8. Determining when the DOM is ready is a complete mess. Firefox and Opera 9+ support the DOMContentLoaded event, Safari doesn’t but you can check it’s document.readyState property and in IE document.readyState is unreliable and you should either inject a deferred script, either poll the DOM untill there are no errors or use an external behavior file. Of course you could always just put a script tag at the bottom of the page, just before the body closing tag, which will fire all attached handlers which is actually the best approach in terms of which way fires earliest (but not too early) according to my tests, but that hardly qualifies as unobtrusive…
  9. (edit, thanks Sobral!) The Event object is not passed as a parameter to the callback but resides in window.event in older versions of IE

Type detection

  1. The typeof operator is almost useless:

    • typeof null == 'object'
    • typeof new String('foo') == 'object'
    • typeof [] == 'object'

    Use Object.prototype.toString instead.


  1. Although most CSS properties are converted to their JavaScript equivalents in a standard way (characters after dashes are Uppercase, others are lowercase, the dashes get removed), float is an exception: It’s converted to cssFloat in most browsers and styleFloat in IE. Check which one exists and use that.
  2. Getting the current (computed) style of an element is another complete mess. IE uses element.currentStyle[propertyJS] whereas standard compliant browsers use document.defaultView.getComputedStyle(element, null).getPropertyValue(propertyCSS). And as if this wasn’t enough, there are various problems associated with specific properties or browsers, like:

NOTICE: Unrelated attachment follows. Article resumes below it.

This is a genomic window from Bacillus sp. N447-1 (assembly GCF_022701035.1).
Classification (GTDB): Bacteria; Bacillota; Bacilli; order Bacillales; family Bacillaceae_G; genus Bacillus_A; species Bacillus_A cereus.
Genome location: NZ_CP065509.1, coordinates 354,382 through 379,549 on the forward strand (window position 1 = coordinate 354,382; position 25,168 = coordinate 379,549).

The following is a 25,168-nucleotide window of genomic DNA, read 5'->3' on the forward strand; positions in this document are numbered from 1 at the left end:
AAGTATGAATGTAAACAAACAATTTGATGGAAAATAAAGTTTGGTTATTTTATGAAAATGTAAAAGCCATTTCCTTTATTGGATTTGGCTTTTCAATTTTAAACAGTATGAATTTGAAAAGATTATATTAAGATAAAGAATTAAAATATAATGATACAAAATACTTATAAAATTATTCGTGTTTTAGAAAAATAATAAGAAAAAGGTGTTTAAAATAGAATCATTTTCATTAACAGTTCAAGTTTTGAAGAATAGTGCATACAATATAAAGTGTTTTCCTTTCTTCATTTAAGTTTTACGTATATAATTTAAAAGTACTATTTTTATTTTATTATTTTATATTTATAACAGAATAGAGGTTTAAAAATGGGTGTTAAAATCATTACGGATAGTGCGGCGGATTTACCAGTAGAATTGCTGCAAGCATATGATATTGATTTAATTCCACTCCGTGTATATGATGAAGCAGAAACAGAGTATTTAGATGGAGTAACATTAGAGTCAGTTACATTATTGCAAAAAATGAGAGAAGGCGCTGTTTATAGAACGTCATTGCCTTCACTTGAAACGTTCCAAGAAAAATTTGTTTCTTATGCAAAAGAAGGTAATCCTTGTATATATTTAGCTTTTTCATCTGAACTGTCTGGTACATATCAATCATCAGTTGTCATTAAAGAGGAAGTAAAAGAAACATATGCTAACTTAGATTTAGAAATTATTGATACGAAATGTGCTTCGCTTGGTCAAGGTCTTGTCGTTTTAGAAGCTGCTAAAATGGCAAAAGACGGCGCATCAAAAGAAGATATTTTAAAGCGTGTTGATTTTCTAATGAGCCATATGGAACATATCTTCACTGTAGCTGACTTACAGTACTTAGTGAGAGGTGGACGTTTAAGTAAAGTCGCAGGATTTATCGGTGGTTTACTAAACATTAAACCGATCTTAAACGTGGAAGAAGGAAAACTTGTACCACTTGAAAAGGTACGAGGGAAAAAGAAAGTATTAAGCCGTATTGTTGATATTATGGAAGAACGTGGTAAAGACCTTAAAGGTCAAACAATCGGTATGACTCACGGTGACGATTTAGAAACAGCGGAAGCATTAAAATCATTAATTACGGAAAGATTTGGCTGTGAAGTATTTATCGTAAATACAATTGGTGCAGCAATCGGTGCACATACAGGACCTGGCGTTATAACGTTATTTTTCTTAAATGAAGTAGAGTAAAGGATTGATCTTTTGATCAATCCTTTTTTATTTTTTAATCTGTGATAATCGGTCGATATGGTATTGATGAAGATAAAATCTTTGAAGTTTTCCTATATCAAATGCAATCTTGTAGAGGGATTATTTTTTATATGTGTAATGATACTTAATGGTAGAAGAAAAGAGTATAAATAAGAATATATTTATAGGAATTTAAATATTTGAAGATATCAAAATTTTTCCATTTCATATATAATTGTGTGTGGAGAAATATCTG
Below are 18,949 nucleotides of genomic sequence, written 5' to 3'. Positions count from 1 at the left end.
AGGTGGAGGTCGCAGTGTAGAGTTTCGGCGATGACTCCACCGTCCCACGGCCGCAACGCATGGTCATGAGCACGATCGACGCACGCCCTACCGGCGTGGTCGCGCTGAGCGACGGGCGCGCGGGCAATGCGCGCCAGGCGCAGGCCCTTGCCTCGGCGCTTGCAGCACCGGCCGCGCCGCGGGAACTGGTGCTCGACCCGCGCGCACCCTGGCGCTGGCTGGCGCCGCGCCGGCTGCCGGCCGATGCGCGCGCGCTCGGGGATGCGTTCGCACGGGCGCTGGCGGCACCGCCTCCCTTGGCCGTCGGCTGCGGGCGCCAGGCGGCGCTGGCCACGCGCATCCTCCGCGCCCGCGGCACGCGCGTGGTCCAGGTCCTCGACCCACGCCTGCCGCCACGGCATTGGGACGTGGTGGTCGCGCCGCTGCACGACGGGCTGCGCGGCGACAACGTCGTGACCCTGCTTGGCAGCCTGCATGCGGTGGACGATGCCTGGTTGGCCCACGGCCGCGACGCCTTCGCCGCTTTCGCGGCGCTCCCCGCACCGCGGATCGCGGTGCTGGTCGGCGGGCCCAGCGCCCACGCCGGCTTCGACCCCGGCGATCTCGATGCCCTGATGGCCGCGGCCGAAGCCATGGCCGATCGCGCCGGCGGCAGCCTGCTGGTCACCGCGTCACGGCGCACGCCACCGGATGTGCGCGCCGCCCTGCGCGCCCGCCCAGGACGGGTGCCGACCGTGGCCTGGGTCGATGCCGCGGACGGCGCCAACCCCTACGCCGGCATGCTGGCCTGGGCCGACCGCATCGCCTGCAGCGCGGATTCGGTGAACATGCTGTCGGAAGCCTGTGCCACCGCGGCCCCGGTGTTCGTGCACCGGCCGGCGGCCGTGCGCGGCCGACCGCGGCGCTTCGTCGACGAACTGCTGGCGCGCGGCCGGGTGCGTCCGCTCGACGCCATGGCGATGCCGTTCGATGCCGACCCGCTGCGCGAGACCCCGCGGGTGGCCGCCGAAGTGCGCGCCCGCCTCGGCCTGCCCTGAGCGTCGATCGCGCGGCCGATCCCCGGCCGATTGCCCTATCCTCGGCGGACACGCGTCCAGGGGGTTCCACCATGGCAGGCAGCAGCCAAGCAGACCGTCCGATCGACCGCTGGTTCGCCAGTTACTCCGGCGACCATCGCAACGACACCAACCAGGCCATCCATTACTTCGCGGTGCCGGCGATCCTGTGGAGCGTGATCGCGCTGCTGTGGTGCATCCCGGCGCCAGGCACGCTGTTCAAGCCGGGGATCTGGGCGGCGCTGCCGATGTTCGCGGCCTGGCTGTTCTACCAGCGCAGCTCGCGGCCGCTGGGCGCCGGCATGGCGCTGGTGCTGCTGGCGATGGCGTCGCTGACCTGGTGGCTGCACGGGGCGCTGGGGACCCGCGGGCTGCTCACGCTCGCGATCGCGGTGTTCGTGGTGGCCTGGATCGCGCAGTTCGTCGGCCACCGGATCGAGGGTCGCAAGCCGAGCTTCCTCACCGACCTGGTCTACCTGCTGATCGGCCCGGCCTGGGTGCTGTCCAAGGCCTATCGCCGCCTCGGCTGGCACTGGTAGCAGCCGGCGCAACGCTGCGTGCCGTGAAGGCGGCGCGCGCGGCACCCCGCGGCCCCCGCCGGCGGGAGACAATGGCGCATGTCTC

• IE returns the cascaded values and not the computed ones (for instance, it might return ems for a property that was specified in ems, and not pixels). Dean Edwards has thought a very clever hack to workaround this and didn’t even blog about it (it’s simply a comment in a blog post of Erik Arvidsson’s!).
    • Any hidden (via display:none;) element, yields a width/height/top/right/bottom/left value of zero.
    • auto or normal might be returned for properties that are left at their defaults. For instance, IE does this with width/height for elements that don’t have dimensions explicitly set via CSS.
    • In most browsers, shorthands (like border) will yield a blank string. You’d have to use the most specific property (for instance, border-left-width).
    • Colors will be returned in different formats across browsers. For instance, IE uses #RRGGBB whereas Mozilla uses rgb(red, green, blue).

So, what now?

Never, EVER use a browser detect to solve the problems mentioned above. They can all be solved with feature/object detection, simple one-time tests or defensive coding. I have done it myself (and so did most libraries nowadays I think) so I know it’s possible. I will not post all of these solutions to avoid bloating this post even more. You can ask me about particular ones in the comments, or read the uncompressed source code of any library that advertises itself as “not using browser detects”. JavaScript Libraries are a much more interesting read than literature anyway. :P

Are the facts mentioned above actually 20?

I’m not really sure to be honest, it depends on how you count them. I thought that if I put a nice round number in the title, it would be more catchy :P